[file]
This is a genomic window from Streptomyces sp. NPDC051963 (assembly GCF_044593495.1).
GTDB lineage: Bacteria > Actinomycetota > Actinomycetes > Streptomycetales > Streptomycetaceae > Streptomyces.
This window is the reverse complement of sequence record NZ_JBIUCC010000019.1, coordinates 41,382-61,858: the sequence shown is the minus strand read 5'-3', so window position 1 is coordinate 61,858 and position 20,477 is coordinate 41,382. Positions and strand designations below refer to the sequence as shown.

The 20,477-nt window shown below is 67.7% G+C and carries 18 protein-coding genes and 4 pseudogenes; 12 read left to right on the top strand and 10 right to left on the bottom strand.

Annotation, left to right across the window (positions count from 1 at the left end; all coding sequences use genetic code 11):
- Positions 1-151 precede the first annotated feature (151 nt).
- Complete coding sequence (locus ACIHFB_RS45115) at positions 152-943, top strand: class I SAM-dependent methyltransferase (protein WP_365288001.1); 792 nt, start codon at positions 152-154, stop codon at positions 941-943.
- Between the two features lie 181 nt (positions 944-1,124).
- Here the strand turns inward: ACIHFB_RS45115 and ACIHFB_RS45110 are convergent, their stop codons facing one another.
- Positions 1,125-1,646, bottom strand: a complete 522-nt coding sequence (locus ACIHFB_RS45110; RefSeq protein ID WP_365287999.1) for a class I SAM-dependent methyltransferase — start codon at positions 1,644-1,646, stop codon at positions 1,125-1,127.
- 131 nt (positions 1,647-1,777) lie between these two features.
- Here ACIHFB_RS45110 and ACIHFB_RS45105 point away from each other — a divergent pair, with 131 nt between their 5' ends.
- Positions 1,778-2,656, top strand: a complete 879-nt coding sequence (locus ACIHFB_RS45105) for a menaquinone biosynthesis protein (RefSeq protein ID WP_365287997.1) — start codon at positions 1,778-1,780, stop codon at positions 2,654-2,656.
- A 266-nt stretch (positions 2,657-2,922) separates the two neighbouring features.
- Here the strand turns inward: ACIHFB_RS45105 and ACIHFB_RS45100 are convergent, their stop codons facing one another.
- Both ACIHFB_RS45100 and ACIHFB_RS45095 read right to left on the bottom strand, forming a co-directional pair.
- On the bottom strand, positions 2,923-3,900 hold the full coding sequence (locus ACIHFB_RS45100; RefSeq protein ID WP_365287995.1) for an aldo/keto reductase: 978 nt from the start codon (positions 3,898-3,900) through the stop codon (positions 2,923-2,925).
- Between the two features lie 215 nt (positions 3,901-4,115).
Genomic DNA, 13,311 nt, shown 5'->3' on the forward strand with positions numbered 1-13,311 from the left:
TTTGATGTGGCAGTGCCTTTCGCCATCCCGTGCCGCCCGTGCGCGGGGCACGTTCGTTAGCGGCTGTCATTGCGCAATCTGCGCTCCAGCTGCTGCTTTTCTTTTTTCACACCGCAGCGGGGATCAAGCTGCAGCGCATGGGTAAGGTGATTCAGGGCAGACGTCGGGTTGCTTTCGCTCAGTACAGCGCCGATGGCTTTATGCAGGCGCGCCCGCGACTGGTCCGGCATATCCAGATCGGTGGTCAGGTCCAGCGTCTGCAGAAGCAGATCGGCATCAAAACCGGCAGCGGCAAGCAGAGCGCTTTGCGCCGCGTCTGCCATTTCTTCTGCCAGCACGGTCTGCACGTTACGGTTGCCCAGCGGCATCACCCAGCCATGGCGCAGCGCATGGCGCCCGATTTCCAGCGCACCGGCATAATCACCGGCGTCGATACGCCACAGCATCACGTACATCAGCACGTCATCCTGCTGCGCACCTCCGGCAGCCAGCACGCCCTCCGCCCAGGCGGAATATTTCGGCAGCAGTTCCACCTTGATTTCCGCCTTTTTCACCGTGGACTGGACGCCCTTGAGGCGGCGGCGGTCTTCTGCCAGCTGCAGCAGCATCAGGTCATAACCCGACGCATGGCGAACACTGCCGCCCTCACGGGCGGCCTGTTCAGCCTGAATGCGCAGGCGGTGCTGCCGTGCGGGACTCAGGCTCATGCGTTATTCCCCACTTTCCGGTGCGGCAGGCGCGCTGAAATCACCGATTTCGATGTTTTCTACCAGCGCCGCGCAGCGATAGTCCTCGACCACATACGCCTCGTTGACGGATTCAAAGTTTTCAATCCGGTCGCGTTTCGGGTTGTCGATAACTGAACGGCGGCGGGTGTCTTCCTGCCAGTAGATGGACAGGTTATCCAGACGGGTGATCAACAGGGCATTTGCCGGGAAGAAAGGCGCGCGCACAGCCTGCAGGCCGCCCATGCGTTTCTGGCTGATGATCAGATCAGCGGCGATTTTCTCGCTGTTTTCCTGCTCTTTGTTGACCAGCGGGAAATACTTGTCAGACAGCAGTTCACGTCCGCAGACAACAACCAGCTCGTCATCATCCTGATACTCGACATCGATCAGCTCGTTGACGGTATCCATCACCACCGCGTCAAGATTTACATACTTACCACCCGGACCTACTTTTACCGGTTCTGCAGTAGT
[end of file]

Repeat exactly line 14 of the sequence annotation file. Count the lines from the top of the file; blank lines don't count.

- A 266-nt stretch (positions 2,657-2,922) separates the two neighbouring features.